‘Chain of Life’: The first Kidney Transplant Chain in Mexico
In our country, there are currently more than 21,000 people who need an organ or tissue transplant to save their lives. In contrast, less than 2,000 transplants from deceased donors are performed annually. This is mainly due to the lack of a culture of organ donation.
The number of organ donors in the country is 10 times lower than other nations, such as Spain, with only four donors per million inhabitants. Therefore, it is an urgent natter increasing awareness about donation, to give a life opportunity to more people.
With the purpose of raising awareness and informing the Mexican population about the importance and transcendence of organ donation, Carlos Slim Foundation (CSF) launched a campaign called ‘Heroes for Life’ (Heroes por la Vida) in 2011. This campaign seeks to raise awareness among the population to increase the number of donations and transplants in Mexico.
“The cadaveric donation in Mexico is still very low, which means that a person who does not have a donor has to wait many years, in order to be transplanted. For this reason, Carlos Slim Foundation works so that more people can access a transplant; in alliance with the most important institutions of the country, providing incentives to medical teams for organ procurement, scholarships for training students and doctors for procurement and organ transplantation, and with the ‘Heroes for Life’ permanent campaign,” said Vanessa Slim.
On the other hand, an alternative to increase the number of transplants in the country is the realization of ‘transplant chains’ that work as follows: if a person wishes to donate an organ to another person who needs it, both have to undergo first a series of compatibility tests. There are times when, for genetic or different blood types reasons, that person cannot donate to the recipient they know. What is done then is including this donor-recipient pair in a sequential transplant, in which other couples are in a similar situation. Then the necessary tests can be done to find the optimal allocation; and thus, benefit the largest number of people who require a transplant. To perform this optimal allocation developing mathematical algorithms is required.
To promote this alternative, Carlos Slim Foundation supported the National Institute of Medical Sciences and Nutrition ‘Salvador Zubirán’ (INCMNSZ) to perform and document the first chain of transplants in Mexico. In this way, the documentary ‘Chain of Life’ (Cadena de Vida) was produced, which shows the true story of eight people involved in this first donation chain, united for the same purpose: giving and receiving life. Teams from the National Autonomous University of Mexico (UNAM) and the INCMNSZ were in charge of developing the mathematical algorithms.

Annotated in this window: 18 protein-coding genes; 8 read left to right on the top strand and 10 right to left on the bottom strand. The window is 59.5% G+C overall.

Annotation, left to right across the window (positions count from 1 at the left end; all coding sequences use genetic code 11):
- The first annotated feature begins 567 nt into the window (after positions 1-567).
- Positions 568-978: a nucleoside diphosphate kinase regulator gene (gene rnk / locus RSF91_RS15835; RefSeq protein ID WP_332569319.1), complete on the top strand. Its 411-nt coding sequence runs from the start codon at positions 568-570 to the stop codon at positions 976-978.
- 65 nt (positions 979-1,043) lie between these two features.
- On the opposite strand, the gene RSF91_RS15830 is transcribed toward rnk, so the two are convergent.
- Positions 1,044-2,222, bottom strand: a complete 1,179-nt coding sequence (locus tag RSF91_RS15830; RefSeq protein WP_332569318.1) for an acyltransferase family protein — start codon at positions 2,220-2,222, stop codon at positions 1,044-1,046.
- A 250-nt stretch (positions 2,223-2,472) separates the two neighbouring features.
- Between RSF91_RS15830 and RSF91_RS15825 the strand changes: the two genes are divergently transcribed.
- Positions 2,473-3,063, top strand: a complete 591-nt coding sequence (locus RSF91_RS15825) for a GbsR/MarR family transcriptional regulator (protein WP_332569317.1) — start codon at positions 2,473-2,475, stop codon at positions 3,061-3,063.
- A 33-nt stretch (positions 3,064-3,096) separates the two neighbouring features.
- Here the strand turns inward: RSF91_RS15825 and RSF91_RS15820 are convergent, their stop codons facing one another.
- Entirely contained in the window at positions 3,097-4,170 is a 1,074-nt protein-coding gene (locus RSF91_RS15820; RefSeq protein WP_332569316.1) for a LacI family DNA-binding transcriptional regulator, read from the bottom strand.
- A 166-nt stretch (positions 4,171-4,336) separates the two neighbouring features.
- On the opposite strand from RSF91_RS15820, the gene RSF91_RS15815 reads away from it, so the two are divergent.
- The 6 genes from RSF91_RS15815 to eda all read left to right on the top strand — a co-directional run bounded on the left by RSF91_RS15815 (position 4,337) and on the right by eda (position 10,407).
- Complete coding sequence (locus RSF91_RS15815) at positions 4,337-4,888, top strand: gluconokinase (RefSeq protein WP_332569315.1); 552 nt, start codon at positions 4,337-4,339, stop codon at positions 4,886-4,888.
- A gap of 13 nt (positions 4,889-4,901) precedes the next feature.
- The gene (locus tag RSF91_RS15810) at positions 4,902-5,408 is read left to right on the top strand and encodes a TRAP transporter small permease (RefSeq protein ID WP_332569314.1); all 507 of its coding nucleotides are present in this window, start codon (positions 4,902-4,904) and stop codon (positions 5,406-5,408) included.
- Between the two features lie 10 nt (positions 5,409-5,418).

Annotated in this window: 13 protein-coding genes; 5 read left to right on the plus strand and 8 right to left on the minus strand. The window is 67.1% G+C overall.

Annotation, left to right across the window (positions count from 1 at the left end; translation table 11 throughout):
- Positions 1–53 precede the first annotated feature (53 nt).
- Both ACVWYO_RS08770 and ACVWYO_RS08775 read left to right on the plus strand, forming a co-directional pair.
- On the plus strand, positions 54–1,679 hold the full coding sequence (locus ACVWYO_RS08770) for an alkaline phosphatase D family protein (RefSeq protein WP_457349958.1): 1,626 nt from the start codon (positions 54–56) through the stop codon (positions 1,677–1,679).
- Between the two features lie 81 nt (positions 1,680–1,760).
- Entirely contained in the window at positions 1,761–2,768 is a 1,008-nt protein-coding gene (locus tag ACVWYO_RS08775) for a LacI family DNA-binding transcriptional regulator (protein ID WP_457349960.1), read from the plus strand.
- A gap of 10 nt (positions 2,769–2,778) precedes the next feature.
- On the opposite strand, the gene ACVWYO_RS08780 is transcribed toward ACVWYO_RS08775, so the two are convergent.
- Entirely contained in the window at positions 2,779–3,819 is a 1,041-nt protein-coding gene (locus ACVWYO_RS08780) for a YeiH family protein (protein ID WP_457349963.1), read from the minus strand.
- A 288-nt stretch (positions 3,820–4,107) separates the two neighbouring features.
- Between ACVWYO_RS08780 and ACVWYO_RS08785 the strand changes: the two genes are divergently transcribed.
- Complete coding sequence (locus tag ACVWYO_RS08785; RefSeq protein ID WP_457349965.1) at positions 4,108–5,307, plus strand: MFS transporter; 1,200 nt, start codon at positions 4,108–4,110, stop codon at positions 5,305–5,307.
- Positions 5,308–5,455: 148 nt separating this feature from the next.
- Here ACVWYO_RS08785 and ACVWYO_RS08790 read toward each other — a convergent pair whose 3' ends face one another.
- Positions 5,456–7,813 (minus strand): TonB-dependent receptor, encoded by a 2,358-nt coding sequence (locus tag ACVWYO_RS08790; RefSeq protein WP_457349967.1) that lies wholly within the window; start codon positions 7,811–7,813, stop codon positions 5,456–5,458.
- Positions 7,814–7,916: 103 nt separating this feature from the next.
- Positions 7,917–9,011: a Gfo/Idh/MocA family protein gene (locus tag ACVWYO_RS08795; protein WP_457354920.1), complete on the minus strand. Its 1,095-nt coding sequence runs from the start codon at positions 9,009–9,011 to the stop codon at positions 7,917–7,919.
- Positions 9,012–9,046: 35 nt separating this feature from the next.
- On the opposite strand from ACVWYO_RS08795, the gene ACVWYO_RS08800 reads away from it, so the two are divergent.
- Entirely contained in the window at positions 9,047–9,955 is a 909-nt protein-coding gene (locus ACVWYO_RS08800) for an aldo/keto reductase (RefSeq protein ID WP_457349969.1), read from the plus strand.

“Although the subject of transplants is a matter of institutions, so it is —and to a greater extent— of people, all this joint work is summed up in a phrase: love for Mexico. Love present in the recipients but to a greater extent in the disinterested donors who embody the greatness of this country,” said Dr. Narro Robles, Minister of Health.
The documentary, by Alex Reider and Camila Fernández of “LAB101”, reveals a new panorama of organ donation, describing the fight against kidney disease, obstacles and the deepest yearnings that interweave to tell a story full of hope. Medicine, technology, institutions and the human will are the links that unite to give life, through a new method of donation: the chain.
The presentation of ‘Chain of Life’ was held yesterday at the Soumaya Museum, with the participation of the Minister of Health, José Narro Robles; Vanessa Slim Domit, spokeswoman for the Heroes for Life campaign; and Marco Antonio Slim Domit and Roberto Tapia Conyer, President and General Director of Carlos Slim Foundation respectively.
‘Chain of Life’ can be seen through Claro Video (clarovideo.com) and will seek to join documentary festivals in Mexico, to reach a greater number of people to achieve its central objective: raise awareness about the importance of culture Donation of organs and tissues in Mexico.